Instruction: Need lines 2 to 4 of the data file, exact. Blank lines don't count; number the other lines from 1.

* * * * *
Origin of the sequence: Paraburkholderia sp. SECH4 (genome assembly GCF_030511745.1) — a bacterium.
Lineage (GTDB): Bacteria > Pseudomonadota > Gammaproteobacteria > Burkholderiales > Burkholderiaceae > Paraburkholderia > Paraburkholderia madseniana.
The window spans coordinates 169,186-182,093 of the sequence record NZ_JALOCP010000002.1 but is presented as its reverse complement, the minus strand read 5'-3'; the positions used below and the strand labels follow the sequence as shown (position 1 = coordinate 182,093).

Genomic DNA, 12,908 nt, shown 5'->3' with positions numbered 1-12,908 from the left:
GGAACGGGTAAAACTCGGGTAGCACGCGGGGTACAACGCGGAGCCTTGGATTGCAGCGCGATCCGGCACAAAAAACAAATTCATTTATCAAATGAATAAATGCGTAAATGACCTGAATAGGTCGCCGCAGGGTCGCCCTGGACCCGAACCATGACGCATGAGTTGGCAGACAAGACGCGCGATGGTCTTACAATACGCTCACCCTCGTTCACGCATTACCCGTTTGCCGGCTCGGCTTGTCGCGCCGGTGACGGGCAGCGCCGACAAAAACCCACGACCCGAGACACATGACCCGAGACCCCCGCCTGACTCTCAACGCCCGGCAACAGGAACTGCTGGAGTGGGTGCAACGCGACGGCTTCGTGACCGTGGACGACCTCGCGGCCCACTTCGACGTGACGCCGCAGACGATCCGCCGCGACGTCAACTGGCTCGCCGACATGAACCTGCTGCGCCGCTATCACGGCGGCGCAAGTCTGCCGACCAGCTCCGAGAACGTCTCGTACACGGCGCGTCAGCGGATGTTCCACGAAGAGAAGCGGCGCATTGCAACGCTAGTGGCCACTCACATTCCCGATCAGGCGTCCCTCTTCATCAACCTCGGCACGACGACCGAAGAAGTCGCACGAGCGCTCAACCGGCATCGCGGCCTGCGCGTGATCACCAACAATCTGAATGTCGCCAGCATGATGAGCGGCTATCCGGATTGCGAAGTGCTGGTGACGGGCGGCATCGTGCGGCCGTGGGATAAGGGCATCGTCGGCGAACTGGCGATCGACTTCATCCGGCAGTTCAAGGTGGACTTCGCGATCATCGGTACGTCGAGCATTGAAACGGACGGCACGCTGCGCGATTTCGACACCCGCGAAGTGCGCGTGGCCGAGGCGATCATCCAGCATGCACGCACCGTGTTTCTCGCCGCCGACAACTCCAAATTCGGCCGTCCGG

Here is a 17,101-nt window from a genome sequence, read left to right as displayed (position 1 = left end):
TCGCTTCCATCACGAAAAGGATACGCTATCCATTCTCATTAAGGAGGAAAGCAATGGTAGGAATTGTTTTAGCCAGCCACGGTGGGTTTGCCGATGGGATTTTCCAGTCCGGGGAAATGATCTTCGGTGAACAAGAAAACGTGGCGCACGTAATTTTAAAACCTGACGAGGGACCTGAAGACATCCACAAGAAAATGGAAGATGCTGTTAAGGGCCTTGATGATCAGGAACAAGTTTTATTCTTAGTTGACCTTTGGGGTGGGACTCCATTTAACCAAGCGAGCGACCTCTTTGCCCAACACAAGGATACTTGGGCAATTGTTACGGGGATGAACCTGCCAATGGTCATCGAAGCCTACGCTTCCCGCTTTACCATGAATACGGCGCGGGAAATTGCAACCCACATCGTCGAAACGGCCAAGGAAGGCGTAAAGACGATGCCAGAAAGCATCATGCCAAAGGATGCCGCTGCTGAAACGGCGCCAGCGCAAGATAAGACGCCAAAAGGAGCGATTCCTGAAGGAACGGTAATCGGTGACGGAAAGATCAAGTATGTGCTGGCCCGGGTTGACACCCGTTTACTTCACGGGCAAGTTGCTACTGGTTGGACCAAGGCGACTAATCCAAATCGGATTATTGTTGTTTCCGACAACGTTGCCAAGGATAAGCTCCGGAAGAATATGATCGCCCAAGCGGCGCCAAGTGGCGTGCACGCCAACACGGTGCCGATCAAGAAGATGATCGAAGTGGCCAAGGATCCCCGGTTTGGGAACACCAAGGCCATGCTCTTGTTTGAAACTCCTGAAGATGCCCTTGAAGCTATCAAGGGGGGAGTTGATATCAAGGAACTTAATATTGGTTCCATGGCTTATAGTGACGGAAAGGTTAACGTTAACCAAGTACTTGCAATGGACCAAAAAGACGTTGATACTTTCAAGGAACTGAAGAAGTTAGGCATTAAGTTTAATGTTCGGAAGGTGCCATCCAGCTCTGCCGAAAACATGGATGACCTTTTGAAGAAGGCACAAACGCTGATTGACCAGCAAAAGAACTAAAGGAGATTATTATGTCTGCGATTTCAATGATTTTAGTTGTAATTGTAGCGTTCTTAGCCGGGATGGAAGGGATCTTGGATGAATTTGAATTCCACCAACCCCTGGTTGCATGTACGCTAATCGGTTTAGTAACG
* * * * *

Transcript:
Lineage (GTDB): Bacteria > Pseudomonadota > Gammaproteobacteria > Burkholderiales > Burkholderiaceae > Paraburkholderia > Paraburkholderia madseniana.
The window spans coordinates 169,186-182,093 of the sequence record NZ_JALOCP010000002.1 but is presented as its reverse complement, the minus strand read 5'-3'; the positions used below and the strand labels follow the sequence as shown (position 1 = coordinate 182,093).

Genomic DNA, 12,908 nt, shown 5'->3' with positions numbered 1-12,908 from the left: